Water, Growth And The Endangered Species Act, Holly Doremus 2016 Selected Works

Water, Growth And The Endangered Species Act, Holly Doremus

Holly Doremus

24 pages.


Water, Growth And The Endangered Species Act, Holly Doremus 2016 Selected Works

Water, Growth And The Endangered Species Act, Holly Doremus

Holly Doremus

24 pages.


Environmental Justice And Community-Based Reparations, Catherine Millas Kaiman 2016 Seattle University School of Law

Environmental Justice And Community-Based Reparations, Catherine Millas Kaiman

Seattle University Law Review

This Article seeks to illuminate the lack of adequate legal remedies that are available for low-income, predominantly minority communities that have suffered historic environmental injustices. The Article not only discusses the lack of adequate legal remedies, but also proposes the use of local, state, and federal reparations programs for communities that have previously suffered environmental injustices; are still living with the effects of environmental injustices, by way of disease, air, soil, and water pollution; or are suffering current and ongoing environmental injustices. As has been recently illustrated by Michigan’s state action of providing lead-contaminated water for over a year ...


Abating Neighborhood Blight With Collaborative Policy Networks—Where Have We Been? Where Are We Going?, Kermit J. Lind 2016 Selected Works

Abating Neighborhood Blight With Collaborative Policy Networks—Where Have We Been? Where Are We Going?, Kermit J. Lind

Kermit J. Lind

Blight is a term with multiple meanings and a complex legal and policy history in the United States. Currently, blight and its community costs are frequently associated with vacant and often foreclosed homes, defective and abandoned buildings, litter, vacant lots, and graffiti. As a legal and policy term, blight has roots in the common law definitions of public nuisance. Researchers and scholars in other disciplines have cited blighted neighborhoods as both a cause and symptom of larger socioeconomic problems such as poverty, crime, poor public health, educational deficits, and other personal or systemic distress.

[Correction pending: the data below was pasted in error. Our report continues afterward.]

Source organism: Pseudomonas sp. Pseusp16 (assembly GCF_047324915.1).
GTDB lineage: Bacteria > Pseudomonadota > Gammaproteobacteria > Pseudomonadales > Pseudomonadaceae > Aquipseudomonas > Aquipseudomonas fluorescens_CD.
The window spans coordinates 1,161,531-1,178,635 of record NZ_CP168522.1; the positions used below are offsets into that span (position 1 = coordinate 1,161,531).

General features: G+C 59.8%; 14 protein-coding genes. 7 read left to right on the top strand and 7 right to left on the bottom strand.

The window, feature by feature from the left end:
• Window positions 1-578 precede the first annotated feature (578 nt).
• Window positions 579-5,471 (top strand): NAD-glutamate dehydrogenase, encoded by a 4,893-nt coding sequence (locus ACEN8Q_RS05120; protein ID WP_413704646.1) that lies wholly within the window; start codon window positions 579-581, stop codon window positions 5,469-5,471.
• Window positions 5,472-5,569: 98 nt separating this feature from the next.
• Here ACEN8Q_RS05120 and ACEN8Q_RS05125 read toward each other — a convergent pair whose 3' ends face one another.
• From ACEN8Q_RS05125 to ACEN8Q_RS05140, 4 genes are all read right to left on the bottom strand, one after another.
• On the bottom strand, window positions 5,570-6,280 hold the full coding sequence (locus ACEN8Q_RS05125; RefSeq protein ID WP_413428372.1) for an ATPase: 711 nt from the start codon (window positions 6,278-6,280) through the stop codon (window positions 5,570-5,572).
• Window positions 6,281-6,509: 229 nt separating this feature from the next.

This Article traces the seeds of ...


Rural Justice In North Dakota, Kathyrn R.L. Rand, Joseph A. Wetch, Gail Hagerty, Tony J. Weiler 2016 Mitchell Hamline School of Law

Rural Justice In North Dakota, Kathyrn R.L. Rand, Joseph A. Wetch, Gail Hagerty, Tony J. Weiler

Mitchell Hamline Law Review

No abstract provided.


This Land Is Not For Sale, Derrick Braaten 2016 Mitchell Hamline School of Law

This Land Is Not For Sale, Derrick Braaten

Mitchell Hamline Law Review

No abstract provided.


Surface Waters And Farmers: Sharing Land Management With The Federal Government, Charles M. Carvell, Jennifer L. Verleger 2016 Mitchell Hamline School of Law

Surface Waters And Farmers: Sharing Land Management With The Federal Government, Charles M. Carvell, Jennifer L. Verleger

Mitchell Hamline Law Review

No abstract provided.


Big Fish, Small Sea: Big Companies In Small Towns, Christyne J. Vachon 2016 Mitchell Hamline School of Law

Big Fish, Small Sea: Big Companies In Small Towns, Christyne J. Vachon

Mitchell Hamline Law Review

No abstract provided.


Cartways—An Ancient Relic Disturbing Today's Rural Landscape?, Sarah R. Jewell 2016 Mitchell Hamline School of Law

Cartways—An Ancient Relic Disturbing Today's Rural Landscape?, Sarah R. Jewell

Mitchell Hamline Law Review

No abstract provided.